Dogs Are Great For Your Physical Health
5 December, 2011

As much as I love my cat, Sammy, he isn’t the best when it comes to working out.    However, if you own a dog, he can become not only your best friend, but your workout partner as well.

Dogs are always up for a jog, a walk, and/or a car ride. If you’re looking to burn a few calories but don’t always feel motivated to do it at the gym (or alone), take your dog with you on an outdoor activity! You and your dog will get a great workout and be rested for the evening.

Below are different workouts that you and your dog can benefit from:


Most dogs love to run.  You can go for a two to three mile run if you and your dog have the stamina and strength.  If your dog starts to lag, it probably means that it is time to turn around and head home. Also keep in mind that some breeds can run longer distance than others. Make sure you aren’t pushing yourself or your dog too far.

You can also take your dog on a hike.  This is a great workout for both of you and will stretch out your leg and hip muscles.   You can walk or run and both benefit from the change of scenery.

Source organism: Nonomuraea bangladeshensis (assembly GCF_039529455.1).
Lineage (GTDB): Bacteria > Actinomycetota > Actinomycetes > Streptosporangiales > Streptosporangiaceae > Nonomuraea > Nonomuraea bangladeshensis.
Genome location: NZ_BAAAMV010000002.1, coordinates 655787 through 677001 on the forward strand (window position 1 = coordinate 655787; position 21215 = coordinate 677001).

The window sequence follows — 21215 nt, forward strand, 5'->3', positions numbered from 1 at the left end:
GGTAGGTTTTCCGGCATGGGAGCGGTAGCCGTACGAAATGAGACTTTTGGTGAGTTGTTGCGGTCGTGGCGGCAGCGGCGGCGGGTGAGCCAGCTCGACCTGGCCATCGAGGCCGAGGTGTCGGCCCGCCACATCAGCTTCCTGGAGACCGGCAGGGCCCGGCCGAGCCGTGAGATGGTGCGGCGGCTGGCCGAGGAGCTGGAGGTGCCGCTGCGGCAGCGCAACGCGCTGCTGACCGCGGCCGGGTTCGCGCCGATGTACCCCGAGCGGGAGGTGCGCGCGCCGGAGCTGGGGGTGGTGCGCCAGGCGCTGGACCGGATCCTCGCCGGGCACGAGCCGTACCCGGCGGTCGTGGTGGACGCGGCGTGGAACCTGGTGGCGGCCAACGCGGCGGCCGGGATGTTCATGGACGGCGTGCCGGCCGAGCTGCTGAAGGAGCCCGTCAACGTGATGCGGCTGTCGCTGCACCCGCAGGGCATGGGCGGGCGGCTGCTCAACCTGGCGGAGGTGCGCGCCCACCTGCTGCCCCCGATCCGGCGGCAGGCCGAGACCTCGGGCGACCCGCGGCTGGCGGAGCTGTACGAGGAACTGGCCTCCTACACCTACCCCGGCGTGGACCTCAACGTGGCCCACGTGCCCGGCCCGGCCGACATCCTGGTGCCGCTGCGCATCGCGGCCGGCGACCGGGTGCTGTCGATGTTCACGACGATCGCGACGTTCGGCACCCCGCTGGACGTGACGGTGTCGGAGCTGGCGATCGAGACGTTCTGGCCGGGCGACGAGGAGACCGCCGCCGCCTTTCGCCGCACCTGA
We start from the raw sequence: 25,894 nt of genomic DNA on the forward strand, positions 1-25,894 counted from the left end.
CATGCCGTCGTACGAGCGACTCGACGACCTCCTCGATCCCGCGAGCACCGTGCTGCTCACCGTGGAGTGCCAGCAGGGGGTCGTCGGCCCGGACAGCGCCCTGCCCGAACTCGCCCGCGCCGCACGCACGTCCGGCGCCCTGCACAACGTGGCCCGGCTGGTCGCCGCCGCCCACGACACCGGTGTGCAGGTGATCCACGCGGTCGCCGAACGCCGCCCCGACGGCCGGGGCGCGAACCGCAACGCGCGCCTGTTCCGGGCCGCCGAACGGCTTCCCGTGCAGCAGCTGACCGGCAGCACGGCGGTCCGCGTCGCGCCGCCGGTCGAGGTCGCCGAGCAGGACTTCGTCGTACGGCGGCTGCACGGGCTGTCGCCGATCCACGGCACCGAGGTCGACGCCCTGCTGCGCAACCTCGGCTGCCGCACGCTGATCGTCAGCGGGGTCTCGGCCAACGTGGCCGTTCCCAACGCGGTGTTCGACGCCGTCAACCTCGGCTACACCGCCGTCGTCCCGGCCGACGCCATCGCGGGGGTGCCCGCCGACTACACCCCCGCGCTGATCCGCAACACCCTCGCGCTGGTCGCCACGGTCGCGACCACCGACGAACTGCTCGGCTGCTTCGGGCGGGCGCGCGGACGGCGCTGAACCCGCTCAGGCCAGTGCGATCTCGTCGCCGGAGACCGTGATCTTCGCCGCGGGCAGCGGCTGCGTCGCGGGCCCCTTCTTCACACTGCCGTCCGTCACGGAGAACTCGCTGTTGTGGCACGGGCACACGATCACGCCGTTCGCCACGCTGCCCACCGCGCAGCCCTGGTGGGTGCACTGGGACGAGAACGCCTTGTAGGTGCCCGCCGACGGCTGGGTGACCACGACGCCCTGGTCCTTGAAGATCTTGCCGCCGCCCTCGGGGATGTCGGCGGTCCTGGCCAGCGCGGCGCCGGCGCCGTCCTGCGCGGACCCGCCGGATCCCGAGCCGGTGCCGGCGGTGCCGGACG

If your dog likes to swim, there are plenty of lakes and beaches where you can both jump in, do a few laps, and play some games together.  The good news is that it is low impact on your body, works all the muscles, and can cool you off on a warm day. If it’s too cold to swim outside, some doggy day care places will allow you and your dog to swim together in a pool all year round.

Let’s go swimming!!


Get your dog up and running by throwing a ball or Frisbee around with him. Simply throw the ball, jog or run around to a new spot so your dog and you are always moving. Toss the ball again and move to another spot. Do this for a few rounds and you will find that your dog and you are doing interval workouts.   It’s a great way to do sprints and have fun.


If your dog is good about playing games of tug and likes to wrestle with you, play a few rounds of tug of war, and a little bit of wrestling and nudging each other around. Big dogs like to run up and bump when playing and feel free to bump them back!  If you have a big rope, play a little fetch and a little tug. Make sure to keep the activity fun and not let it escalate so your dog doesn’t get too rough. If your dog gets way too excited for a game like this, then don’t do it. Also, make sure your dog knows that this game is something you two do and not something he can do with everyone.  Tread lightly with this one, but it should work well.

Of course, another benefit of having a dog is that you inherently have to let them out daily.  It gets you up earlier, and as long as you are outdoors, why not get a great workout out of the experience?

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